Category: Communication

How can I get my family on board with saving?

When it comes to spending, it’s easy to get excited. You don’t have to try hard – advertisers do all the work for you, making the acquisition of shiny new things look and sound fun and appealing.

Spending, however, requires a little more creativity on our part. But even if you manage to get hyped about saving yourself, your family might think you’re a grump if you’re constantly reminding them to switch off the lights and close the doors and buy the cheaper detergent.

So how can you get your family on board with saving? How can you use the same sorts of tricks advertisers do to make spending seem so appealing to convince your family – and perhaps yourself! – that saving is the best course of action?

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Are we speaking the same language?

Do you feel like you and your partner are talking different languages when it comes to money?

In intercultural communication research, we talk of two different ways for communication problems to occur – miscommunication, where communication occurs but is misunderstood, and communication breakdown, where communication ceases.

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Why is money taboo?

Why don’t we talk more about money?
Earlier in this series, I suggested that two key reasons include the fact that money means different things to different people, so it can be hard to get on the same page, and secondly, that it simply isn’t considered polite to discuss money openly.

Money is frequently considered a taboo topic – more so than sex or death in many societies. And it is precisely because of this taboo nature, Adrian Furnham reports in The New Psychology of Money, that couples are frequently surprised at the beliefs and preferences of their partner when they are revealed.

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How can experts influence our money decisions?

Our ways of speaking about money, and using money, are intimately tied.

Linguistic Relativity, also known as the Sapir-Whorf hypothesis, states that the structure of a language influences its speakers’ world-view.

The philosopher (of mathematics, mind and language) Ludwig Wittgenstein’s theory of language as the means by which people both picture reality and reason famously concludes ‘Whereof one cannot speak, thereof one must be silent’.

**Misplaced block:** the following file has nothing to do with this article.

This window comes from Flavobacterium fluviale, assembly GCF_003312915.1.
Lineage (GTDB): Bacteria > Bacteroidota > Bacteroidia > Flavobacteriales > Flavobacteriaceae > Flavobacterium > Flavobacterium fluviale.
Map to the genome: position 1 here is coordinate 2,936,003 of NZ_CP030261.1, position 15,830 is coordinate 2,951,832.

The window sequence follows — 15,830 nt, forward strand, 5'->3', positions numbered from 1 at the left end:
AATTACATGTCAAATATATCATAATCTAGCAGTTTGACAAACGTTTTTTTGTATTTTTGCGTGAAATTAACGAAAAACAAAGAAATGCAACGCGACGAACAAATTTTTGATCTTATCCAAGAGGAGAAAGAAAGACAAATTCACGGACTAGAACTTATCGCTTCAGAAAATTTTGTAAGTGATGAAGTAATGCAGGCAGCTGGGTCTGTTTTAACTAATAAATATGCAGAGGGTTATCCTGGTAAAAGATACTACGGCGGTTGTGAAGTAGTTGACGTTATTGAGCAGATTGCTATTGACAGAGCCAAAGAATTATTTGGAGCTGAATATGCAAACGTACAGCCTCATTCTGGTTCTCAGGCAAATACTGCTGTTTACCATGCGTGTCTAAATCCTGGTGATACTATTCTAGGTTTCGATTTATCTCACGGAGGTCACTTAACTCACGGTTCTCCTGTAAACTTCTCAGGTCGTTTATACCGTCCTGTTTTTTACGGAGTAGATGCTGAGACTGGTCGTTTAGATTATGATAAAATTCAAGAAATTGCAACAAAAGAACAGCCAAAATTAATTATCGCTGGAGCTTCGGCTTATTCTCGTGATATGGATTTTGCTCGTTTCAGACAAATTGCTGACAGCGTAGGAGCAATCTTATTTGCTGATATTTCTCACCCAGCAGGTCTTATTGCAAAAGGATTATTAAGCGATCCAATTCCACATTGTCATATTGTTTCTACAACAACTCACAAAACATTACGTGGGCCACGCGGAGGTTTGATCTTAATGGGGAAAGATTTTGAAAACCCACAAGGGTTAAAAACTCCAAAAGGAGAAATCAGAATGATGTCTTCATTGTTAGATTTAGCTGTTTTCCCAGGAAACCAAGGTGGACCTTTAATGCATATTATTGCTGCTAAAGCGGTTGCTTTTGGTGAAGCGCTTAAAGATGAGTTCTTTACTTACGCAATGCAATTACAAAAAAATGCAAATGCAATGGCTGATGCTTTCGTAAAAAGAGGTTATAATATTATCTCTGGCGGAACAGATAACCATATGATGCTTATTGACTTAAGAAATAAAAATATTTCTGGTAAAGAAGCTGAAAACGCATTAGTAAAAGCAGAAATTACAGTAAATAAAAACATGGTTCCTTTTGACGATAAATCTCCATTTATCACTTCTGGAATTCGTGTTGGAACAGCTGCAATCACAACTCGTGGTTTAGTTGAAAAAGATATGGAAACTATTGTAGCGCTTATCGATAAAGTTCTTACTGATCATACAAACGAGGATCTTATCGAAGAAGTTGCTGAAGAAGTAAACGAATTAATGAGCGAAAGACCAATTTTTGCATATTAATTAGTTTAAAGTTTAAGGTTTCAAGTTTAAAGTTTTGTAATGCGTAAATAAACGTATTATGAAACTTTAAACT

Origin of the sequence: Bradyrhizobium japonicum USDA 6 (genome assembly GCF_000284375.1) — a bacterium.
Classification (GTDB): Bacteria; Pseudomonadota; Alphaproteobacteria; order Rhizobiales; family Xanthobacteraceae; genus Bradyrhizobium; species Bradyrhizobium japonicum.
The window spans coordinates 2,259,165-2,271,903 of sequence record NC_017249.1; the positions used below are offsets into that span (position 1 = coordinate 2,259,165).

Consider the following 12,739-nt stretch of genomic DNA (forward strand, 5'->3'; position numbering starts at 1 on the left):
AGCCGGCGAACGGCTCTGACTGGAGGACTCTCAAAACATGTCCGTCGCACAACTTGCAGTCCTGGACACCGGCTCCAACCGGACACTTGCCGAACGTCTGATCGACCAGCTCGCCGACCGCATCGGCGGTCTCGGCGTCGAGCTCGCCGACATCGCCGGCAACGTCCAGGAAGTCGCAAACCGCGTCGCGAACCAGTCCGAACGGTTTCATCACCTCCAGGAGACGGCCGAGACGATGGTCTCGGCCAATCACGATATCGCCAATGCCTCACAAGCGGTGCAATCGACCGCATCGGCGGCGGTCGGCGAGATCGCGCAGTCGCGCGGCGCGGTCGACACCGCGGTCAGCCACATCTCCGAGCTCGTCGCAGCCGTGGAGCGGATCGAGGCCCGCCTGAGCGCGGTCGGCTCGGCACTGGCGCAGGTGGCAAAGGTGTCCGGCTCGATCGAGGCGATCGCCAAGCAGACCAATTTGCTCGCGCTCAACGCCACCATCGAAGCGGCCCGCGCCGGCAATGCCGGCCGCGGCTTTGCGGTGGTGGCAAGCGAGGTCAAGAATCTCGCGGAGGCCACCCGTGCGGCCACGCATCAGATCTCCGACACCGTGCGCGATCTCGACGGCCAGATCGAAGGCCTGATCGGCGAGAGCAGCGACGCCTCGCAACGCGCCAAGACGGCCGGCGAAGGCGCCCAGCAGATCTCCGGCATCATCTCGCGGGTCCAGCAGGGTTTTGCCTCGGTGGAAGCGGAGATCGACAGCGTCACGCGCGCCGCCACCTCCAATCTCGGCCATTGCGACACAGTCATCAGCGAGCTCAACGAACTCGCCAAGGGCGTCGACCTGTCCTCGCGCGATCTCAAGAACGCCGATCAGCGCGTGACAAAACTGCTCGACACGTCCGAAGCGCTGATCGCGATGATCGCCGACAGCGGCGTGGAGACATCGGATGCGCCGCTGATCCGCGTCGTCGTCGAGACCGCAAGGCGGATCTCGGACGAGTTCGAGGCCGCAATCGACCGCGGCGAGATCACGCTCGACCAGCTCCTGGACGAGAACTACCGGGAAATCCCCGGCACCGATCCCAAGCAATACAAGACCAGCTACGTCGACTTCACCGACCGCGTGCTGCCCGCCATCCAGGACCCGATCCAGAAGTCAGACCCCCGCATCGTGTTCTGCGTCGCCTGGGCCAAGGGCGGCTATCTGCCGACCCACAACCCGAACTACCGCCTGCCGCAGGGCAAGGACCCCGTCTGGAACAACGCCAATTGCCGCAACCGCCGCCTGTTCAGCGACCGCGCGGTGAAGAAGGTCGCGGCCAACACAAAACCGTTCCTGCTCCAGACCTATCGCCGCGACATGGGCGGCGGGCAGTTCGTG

In other words, in order to be able to talk about money, and make effective decisions about money (key aspects of financial literacy), we need to understand the language of money.

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How do our financial tongues differ?

While children generally learn the variety of language their parents speak, seemingly ‘automatically’, this does not mean they have access to all of the dialects of that language equally, and different dialects have different uses and are valued differently in different contexts.

I grew up speaking a more rural variety of English, and acquired a more ‘standard’ variety later in life.
Most children grow up speaking the familiar, informal language of the household and have to be explicitly taught the more formal registers considered suitable for education and the workplace.

Like stigmatised language varieties, some varieties of financial literacy – beliefs and behaviours connected with money acquired from childhood – are less valued in society. That is, they are associated with less symbolic and social value, lacking prestige and possibly leading to social exclusion.

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How do we learn to speak money?

Learning about finances, says John Lanchester, author of How to Speak Money, is a bit like learning Chinese – ‘figuring out the meaning, word-by-word’. This, he says, is how he learned to ‘speak money’.

Many of the same theories that have been used to explain language acquisition – including behaviourism and cognitivism – Adrian Furnham reports have been used in conjunction with learning about money.

Just as our mother tongue is learned primarily in the home, supplemented by formal lessons at school, many of our ideas about money are formed in our early years in the family.

Summarising studies of ‘money troubled’ adults, Furnham states that many of their troubles originate in ‘lessons’ learned as a child, with the family as the primary socialisation unit. ‘Teaching economic literacy, good money management and sensible saving and spending should be a parental priority, Furnham points out, referring to Charles Collier’s notion of ‘financial parenting’ in the book Wealth in Families.

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Why can’t we talk about money?

Financial disagreements are a chronic source of conflict for many couples and families. Financial literacy resources, self-help books, and the experts who write them frequently refer to ‘common sense’ – even though there is conflict among authors about what is commonsensical.

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Why?

‘Why? Why? Why?’

As a child, I was constantly asking ‘Why?’
Of course, my father or grandfather would respond ‘Why is a crooked letter.’
It wasn’t until some time later, when I learned to form letters myself, that I understood this wordplay.

Like many who begin their blogs with this same anecdote, I never really stopped asking ‘Why?’ Continue reading “Why?”